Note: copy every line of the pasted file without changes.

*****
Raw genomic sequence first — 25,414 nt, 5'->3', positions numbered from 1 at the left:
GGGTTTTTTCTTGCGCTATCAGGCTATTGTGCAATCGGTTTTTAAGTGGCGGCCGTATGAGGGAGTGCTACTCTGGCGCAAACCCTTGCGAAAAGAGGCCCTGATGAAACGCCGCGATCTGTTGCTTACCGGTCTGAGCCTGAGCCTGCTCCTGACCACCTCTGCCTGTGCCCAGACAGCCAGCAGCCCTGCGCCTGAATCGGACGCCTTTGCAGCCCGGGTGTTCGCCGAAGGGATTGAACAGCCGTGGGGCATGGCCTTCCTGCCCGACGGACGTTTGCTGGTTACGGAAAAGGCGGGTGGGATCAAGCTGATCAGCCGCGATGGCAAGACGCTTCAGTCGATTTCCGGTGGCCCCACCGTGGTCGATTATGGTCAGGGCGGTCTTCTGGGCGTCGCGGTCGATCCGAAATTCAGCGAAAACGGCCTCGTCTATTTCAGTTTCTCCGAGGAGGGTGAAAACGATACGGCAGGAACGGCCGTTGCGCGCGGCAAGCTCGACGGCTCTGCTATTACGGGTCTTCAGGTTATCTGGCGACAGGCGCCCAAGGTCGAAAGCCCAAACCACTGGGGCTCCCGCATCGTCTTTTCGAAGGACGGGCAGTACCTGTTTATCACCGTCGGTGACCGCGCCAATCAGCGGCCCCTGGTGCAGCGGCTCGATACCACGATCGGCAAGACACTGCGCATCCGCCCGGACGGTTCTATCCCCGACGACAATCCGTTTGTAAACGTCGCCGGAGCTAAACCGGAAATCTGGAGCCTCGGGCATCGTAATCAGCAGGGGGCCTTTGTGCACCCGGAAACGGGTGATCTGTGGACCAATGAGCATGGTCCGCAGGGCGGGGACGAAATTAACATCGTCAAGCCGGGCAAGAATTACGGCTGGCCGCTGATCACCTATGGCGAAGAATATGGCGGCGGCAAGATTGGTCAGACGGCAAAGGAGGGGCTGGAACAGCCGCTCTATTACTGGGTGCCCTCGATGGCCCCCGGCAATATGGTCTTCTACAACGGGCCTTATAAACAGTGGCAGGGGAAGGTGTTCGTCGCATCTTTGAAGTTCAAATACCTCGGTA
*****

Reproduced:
Raw genomic sequence first — 25,414 nt, 5'->3', positions numbered from 1 at the left:
GGGTTTTTTCTTGCGCTATCAGGCTATTGTGCAATCGGTTTTTAAGTGGCGGCCGTATGAGGGAGTGCTACTCTGGCGCAAACCCTTGCGAAAAGAGGCCCTGATGAAACGCCGCGATCTGTTGCTTACCGGTCTGAGCCTGAGCCTGCTCCTGACCACCTCTGCCTGTGCCCAGACAGCCAGCAGCCCTGCGCCTGAATCGGACGCCTTTGCAGCCCGGGTGTTCGCCGAAGGGATTGAACAGCCGTGGGGCATGGCCTTCCTGCCCGACGGACGTTTGCTGGTTACGGAAAAGGCGGGTGGGATCAAGCTGATCAGCCGCGATGGCAAGACGCTTCAGTCGATTTCCGGTGGCCCCACCGTGGTCGATTATGGTCAGGGCGGTCTTCTGGGCGTCGCGGTCGATCCGAAATTCAGCGAAAACGGCCTCGTCTATTTCAGTTTCTCCGAGGAGGGTGAAAACGATACGGCAGGAACGGCCGTTGCGCGCGGCAAGCTCGACGGCTCTGCTATTACGGGTCTTCAGGTTATCTGGCGACAGGCGCCCAAGGTCGAAAGCCCAAACCACTGGGGCTCCCGCATCGTCTTTTCGAAGGACGGGCAGTACCTGTTTATCACCGTCGGTGACCGCGCCAATCAGCGGCCCCTGGTGCAGCGGCTCGATACCACGATCGGCAAGACACTGCGCATCCGCCCGGACGGTTCTATCCCCGACGACAATCCGTTTGTAAACGTCGCCGGAGCTAAACCGGAAATCTGGAGCCTCGGGCATCGTAATCAGCAGGGGGCCTTTGTGCACCCGGAAACGGGTGATCTGTGGACCAATGAGCATGGTCCGCAGGGCGGGGACGAAATTAACATCGTCAAGCCGGGCAAGAATTACGGCTGGCCGCTGATCACCTATGGCGAAGAATATGGCGGCGGCAAGATTGGTCAGACGGCAAAGGAGGGGCTGGAACAGCCGCTCTATTACTGGGTGCCCTCGATGGCCCCCGGCAATATGGTCTTCTACAACGGGCCTTATAAACAGTGGCAGGGGAAGGTGTTCGTCGCATCTTTGAAGTTCAAATACCTCGGTA